- Spend quality time alone with each child at least once a week.
- Respond to children with patience and respect their feelings and abilities.
- Encourage family members by asking them to share their accomplishments.
- Visit and find ways to help at your child's school.
- Eat a meal together as a family at least once a day and involve family members in mealtime tasks.
- Hold family meetings that give all family members an opportunity to talk openly.
- Develop a family mission statement that includes your family's purpose, goals and objectives.
- Develop and maintain family traditions and rituals.
Building and maintaining healthy family relationships
In recent decades, a number of changes have contributed to a reshaping of American families. Examples include high rates of adolescent and unmarried childbearing, a high divorce rate, single-parent households, stepfamilies and dual-earner families. Families need to be prepared to cope with these and other stressors and demands that may be placed upon them. Regardless of family type, there are times when all families need to be nurtured. Nurturing families in times of need can provide family members with a greater opportunity for building and maintaining healthy relationships.
A number of recommendations have been offered that can help families build and maintain healthy relationships. Selected recommendations follow.
Encourage open communication
- Communicate not only through words, but also through actions.
- Be aware of body language and tone of voice.
- Show that you understand what the other person is saying.
- Maintain good relationships with extended family members to increase sources of support and resources.
Maintain and strengthen relationships in the family
Set and enforce family rules; be a patient parent; praise your children's efforts and accomplishments.
Share housework and child care responsibilities; agree on family priorities and goals; value and nurture the relationship.
Develop sibling rituals and traditions; acknowledge one another as individuals; provide encouragement.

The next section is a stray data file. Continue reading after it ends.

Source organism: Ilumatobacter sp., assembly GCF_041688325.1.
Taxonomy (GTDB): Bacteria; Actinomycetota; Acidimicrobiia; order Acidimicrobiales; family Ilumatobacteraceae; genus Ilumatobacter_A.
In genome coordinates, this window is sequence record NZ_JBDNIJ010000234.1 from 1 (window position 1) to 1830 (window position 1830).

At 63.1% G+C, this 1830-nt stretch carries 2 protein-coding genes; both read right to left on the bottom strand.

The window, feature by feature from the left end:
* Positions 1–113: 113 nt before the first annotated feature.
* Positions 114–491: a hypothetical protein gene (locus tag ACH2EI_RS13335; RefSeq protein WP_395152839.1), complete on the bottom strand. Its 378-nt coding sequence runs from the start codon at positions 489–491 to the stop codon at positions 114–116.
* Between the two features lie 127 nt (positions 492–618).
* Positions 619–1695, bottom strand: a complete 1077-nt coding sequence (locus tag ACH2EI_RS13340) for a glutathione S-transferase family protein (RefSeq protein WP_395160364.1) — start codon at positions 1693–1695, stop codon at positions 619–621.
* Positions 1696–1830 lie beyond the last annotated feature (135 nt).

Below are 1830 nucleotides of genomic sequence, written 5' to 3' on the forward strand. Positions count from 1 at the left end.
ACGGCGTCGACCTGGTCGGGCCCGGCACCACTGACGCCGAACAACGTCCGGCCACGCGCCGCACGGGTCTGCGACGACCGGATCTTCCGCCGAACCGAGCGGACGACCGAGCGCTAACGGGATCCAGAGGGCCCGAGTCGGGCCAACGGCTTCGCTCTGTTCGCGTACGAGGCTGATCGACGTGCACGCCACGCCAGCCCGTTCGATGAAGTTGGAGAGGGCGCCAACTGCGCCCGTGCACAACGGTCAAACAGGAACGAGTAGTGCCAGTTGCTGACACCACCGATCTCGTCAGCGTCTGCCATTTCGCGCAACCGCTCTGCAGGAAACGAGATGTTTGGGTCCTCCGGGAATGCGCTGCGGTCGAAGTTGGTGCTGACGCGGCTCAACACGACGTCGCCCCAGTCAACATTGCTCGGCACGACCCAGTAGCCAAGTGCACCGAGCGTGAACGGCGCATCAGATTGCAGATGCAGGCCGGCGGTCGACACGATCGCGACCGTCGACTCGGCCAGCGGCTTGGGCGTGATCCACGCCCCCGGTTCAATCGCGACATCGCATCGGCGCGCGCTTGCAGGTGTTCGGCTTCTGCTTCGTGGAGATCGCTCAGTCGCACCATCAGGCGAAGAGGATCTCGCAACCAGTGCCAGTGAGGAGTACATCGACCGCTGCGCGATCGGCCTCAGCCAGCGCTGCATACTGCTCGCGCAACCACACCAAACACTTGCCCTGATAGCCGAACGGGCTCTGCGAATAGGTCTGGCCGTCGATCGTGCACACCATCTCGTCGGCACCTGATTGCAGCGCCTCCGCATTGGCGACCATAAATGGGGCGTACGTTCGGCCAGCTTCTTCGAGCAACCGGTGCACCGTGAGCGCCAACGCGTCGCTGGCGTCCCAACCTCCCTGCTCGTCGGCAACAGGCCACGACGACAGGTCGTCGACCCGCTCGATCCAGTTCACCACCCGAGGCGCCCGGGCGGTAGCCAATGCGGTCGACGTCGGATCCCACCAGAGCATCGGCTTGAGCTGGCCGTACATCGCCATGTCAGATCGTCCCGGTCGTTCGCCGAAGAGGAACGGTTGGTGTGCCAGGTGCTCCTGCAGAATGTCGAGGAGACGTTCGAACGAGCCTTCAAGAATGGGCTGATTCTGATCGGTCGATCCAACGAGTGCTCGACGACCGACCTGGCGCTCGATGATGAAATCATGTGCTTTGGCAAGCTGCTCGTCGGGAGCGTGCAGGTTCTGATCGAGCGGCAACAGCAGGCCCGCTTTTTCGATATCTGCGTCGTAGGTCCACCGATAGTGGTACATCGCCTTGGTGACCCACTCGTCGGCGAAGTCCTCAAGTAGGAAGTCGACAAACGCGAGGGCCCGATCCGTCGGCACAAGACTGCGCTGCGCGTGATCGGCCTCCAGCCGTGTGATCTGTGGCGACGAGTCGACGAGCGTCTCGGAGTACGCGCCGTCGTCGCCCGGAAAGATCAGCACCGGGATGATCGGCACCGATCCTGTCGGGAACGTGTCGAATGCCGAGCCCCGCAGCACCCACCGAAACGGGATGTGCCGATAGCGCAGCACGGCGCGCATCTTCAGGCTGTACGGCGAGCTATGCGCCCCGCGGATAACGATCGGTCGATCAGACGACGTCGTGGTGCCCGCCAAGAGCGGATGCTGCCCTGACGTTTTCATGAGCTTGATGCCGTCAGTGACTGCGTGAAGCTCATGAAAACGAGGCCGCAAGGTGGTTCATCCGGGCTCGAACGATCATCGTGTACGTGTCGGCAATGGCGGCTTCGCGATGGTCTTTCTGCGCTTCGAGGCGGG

Manage crises and conflict
- Avoid taking things personally, which may help you avoid unnecessary conflict.
- When conflict does arise, resolve the problem before moving on.
- Direct attention to solving the problem rather than determining who is to blame.
- Understand what the conflict is about and model appropriate problem-solving strategies.
- Avoid holding grudges.
- Accept responsibility for your mistakes.
- Negotiations, compromises or apologies may be necessary before reconciliation is complete.
Families have evolved in a number of ways over time, and these patterns of change can only be expected to become more common in the future. These transformations may be challenging for families, but the strategies outlined here can help minimize the stress these families experience. It is important to remember that all families have some strengths, although these strengths may be more evident in some families than in others. Individual family members play a significant role in determining how well a family functions. Although each member's actions are important, strengthening family relationships requires the commitment and cooperation of all family members. By working together, family members can build and maintain close relationships during periods of normal family functioning as well as during times of stress.
- Acock, A. C., and D. H. Demo. 1994. Family diversity and well-being. Thousand Oaks, Calif: SAGE Publications.
- Kansas Sate University Cooperative Extension. 1995. Families of all kinds: A guide for leaders. MF-2024.
- Lingren, H. G. 1995. Creating sustainable families. G95-1269. Lincoln: University of Nebraska Cooperative Extension.
- McCubbin, H. I., M. A. McCubbin, A. I. Thompson, S. Y. Han, and C. T. Allen. 1997. Families under stress: What makes them resilient. Adapted from the 1997 American Association of Family and Consumer Sciences Commemorative Lecture.
- National Network for Family Resiliency. 1995. Family resiliency: Building strengths to meet life's challenges. Iowa State MU Extension.
- Schwebel, A. I., M. A. Fine. 1994. Understanding and helping families: A cognitive-behavioral approach. Hillsdale, NJ: Lawrence Erlbaum Associates.
Many thanks to Brenda Procter and Lucy Schrader for reviewing this guide.
GH6640, reviewed April 2001